Source Przemysław Ciszak

Tightening sanctions have already had tangible effects. The Chinese company Wison New Energies, which provides technology for LNG production, has decided to suspend all projects in Russia. This directly impacts the key Arctic LNG-2 project. "Russia is becoming a poisoned fruit," experts say.

Tightened Western sanctions are yielding results. China's support for Putin is becoming too costly. More companies from the People's Republic of China are cutting ties with Russian projects as the risk of secondary sanctions becomes very real.

On 12 June, the United States again expanded restrictions to further isolate the Russian Federation. They introduced provisions stating that restrictions could affect entities conducting transactions with Russian companies listed on American sanction lists and supporting Russian projects, including gas liquefaction installations. Following Washington, the G7 group launched another strike, and then (27 June), the countries of the European Union adopted the 14th package of economic sanctions against Russia. The new restrictions limit the resale of Russian LNG outside the European Union.

China disarms the Russian project

China, which politically and economically supports the Russian Federation, also responded to the new sanctions. Chinese banks have been demanding information from Russian importers about shipping routes for some time. Now, they are refusing payments if the shipment is destined for a port on the Western blacklist.

The chilling effect, especially of American sanctions, also affected the Chinese energy technology company Wison New Energies, which built modules for the key Arctic LNG-2 project of the Russian energy giant Novatek.

According to Bloomberg, Wison announced that it has halted all current projects in Russia and suspended all new Russian businesses indefinitely. The Chinese dragon's reaction was immediate and widespread. The company also decided to sell all shares in the Zhoushan Wison Offshore & Marine shipyard in Zhejiang Province, China, which was working on modules for Novatek.

Wison's decision to suspend cooperation with Russia certainly poses a problem for Putin. Cut off from Western technologies, Russia turned to China. This dependence has deepened significantly, and today, Russia relies on Chinese technologies in many aspects to a much greater extent than anticipated. The withdrawal of Chinese support is a severe blow to Russian projects.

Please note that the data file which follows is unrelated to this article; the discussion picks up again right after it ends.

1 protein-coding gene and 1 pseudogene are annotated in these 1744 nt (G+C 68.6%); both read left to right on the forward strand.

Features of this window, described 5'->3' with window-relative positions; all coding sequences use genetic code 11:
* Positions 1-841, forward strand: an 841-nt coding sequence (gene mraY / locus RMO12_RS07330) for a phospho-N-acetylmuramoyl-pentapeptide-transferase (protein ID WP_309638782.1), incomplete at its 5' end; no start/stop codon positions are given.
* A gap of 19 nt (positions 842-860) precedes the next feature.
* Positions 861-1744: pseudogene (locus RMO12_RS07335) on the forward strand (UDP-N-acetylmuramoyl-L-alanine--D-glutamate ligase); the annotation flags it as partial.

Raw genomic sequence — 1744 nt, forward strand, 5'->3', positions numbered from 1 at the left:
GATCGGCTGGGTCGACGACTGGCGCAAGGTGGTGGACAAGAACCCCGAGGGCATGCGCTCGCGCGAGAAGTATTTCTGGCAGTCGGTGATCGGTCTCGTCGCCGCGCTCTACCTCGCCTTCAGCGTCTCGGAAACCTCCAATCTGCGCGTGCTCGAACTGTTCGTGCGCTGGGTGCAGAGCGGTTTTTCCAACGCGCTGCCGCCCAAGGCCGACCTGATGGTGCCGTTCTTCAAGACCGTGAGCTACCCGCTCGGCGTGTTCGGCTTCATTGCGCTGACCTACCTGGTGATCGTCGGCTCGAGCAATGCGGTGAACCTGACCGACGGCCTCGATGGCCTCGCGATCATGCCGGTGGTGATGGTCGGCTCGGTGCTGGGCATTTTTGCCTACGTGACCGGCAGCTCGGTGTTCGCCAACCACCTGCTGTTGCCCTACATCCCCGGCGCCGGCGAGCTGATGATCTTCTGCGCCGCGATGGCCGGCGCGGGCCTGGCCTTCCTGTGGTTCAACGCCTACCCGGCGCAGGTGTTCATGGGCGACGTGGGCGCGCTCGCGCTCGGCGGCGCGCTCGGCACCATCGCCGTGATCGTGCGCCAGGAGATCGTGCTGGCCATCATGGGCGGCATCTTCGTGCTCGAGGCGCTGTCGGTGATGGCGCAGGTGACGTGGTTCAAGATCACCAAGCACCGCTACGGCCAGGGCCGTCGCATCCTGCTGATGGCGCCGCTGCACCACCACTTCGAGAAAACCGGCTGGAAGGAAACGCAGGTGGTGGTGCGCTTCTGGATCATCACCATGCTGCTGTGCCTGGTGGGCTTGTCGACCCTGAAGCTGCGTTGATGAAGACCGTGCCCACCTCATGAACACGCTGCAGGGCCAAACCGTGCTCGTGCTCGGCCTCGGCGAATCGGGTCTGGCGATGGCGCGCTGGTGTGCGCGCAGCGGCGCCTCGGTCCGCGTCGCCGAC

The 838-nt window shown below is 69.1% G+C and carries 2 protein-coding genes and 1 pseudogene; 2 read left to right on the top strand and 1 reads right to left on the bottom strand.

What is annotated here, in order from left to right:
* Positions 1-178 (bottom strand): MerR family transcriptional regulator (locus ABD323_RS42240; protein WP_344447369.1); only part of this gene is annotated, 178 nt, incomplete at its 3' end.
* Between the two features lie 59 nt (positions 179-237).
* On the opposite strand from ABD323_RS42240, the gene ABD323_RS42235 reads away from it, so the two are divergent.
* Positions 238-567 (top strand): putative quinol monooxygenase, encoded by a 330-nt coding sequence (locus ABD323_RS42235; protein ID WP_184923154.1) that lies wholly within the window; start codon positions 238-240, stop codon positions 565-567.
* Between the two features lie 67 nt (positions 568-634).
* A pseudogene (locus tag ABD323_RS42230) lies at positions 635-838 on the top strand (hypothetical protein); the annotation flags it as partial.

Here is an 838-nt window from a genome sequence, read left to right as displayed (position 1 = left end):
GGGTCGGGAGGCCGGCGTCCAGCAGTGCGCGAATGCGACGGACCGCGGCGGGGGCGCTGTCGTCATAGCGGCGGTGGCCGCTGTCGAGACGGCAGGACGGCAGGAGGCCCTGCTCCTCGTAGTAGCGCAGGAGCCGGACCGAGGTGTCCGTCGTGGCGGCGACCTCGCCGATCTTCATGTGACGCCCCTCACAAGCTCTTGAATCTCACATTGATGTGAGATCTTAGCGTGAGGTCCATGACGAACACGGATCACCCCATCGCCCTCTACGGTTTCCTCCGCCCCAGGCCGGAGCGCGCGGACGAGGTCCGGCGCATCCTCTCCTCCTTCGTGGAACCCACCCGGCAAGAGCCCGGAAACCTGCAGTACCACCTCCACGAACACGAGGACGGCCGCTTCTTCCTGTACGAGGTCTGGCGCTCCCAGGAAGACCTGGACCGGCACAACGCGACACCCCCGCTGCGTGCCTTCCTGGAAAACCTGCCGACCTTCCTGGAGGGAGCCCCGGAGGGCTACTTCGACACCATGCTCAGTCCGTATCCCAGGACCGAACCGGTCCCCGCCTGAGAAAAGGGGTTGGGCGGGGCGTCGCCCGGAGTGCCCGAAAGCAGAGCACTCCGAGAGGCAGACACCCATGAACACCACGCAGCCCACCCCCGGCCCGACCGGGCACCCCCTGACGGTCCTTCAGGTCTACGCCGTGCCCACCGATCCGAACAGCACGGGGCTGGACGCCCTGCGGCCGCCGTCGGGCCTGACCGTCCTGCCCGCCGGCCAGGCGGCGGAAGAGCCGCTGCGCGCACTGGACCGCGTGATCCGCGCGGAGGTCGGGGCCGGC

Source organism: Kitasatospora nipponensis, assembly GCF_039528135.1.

As the British portal Seatrade Maritime explains, the Chinese shipyard was supplying lifting machines and semi-submersible drilling platforms, offshore oil extraction platforms, large offshore floating cranes, liquefaction and regasification units for FLNG, FPSO, and FSO, as well as modular components for heavy marine and land vehicles and industrial units. As recently as March 2024, Wison sent two modules for Arctic LNG-2 to Russia, and two more remained in the shipyard.

The risk of secondary American sanctions is also a real threat to Chinese companies cooperating with Moscow. The tools used by the USA are proving to be much more precise and effective. They create a domino effect. Striking in one place resonates in others, expanding their reach. More decisions to suspend cooperation will follow.

Large LNG project

The withdrawal of the Chinese technology supplier is a blow to a key gas liquefaction project. Russia based its plan to compensate for the loss of the European market, to which a pipeline network on LNG exports connected it.

It was supposed to be in the Ura Bay, in northern Russia, in a former nuclear submarine base, where the Russian gas Eldorado was to be created. Novatek is located in two of the most critical LNG liquefaction installations and a logistics centre for its export, Yamal LNG and Arctic LNG-2, on the opposite side of the bay.

The erosion of the grand investment plan in LNG infrastructure, which was to make Russia the largest producer of liquefied gas in the world, began with Putin's aggression in Ukraine. Western companies involved in gas projects and providing technology cut ties with Russia. As a result, Novatek had to scale back its ambitious plans.

Moscow tried to replace Western technology with its own. However, this proved to be a failure. Novatek's "Arkticheskij Kaskad" was so inefficient that even one of the company's leaders openly admitted it at the beginning of 2022. The "Obski LNG" project, entirely based on domestic technology, had to be converted into a gas processing plant.

As a result, the Russians were forced to turn to China. Companies from the People's Republic provided support by supplying their technology, and banks ensured financing. The Arctic LNG-2 project slowly but steadily expanded its capabilities. Although Russia maintains a rhetoric of success, limiting the Arctic LNG-2 infrastructure to two production lines was necessary. This will significantly reduce capacity to 13.2 million tonnes per year, and the reduction in capacity will mean real revenue losses.

The problem is that successive Western sanctions are closing the channels through which Chinese aid was possible without jeopardising their interests.

"The United States has further restricted the Russian energy sector to deprive the Kremlin of income. The sanctions lists include not only entities managing future gas liquefaction projects (e.g., Murmansk LNG, Obski LNG, companies affiliated with Novatek) but also those involved in the construction of such plants (Rusgazdobycha, Gazprom Invest) and engaged in LNG export logistics (e.g., seven methane tankers built at the Zvezda shipyard for the export of Arctic LNG-2 production, along with companies supplying selected components for such ships)," notes the Centre for Eastern Studies in its latest analysis.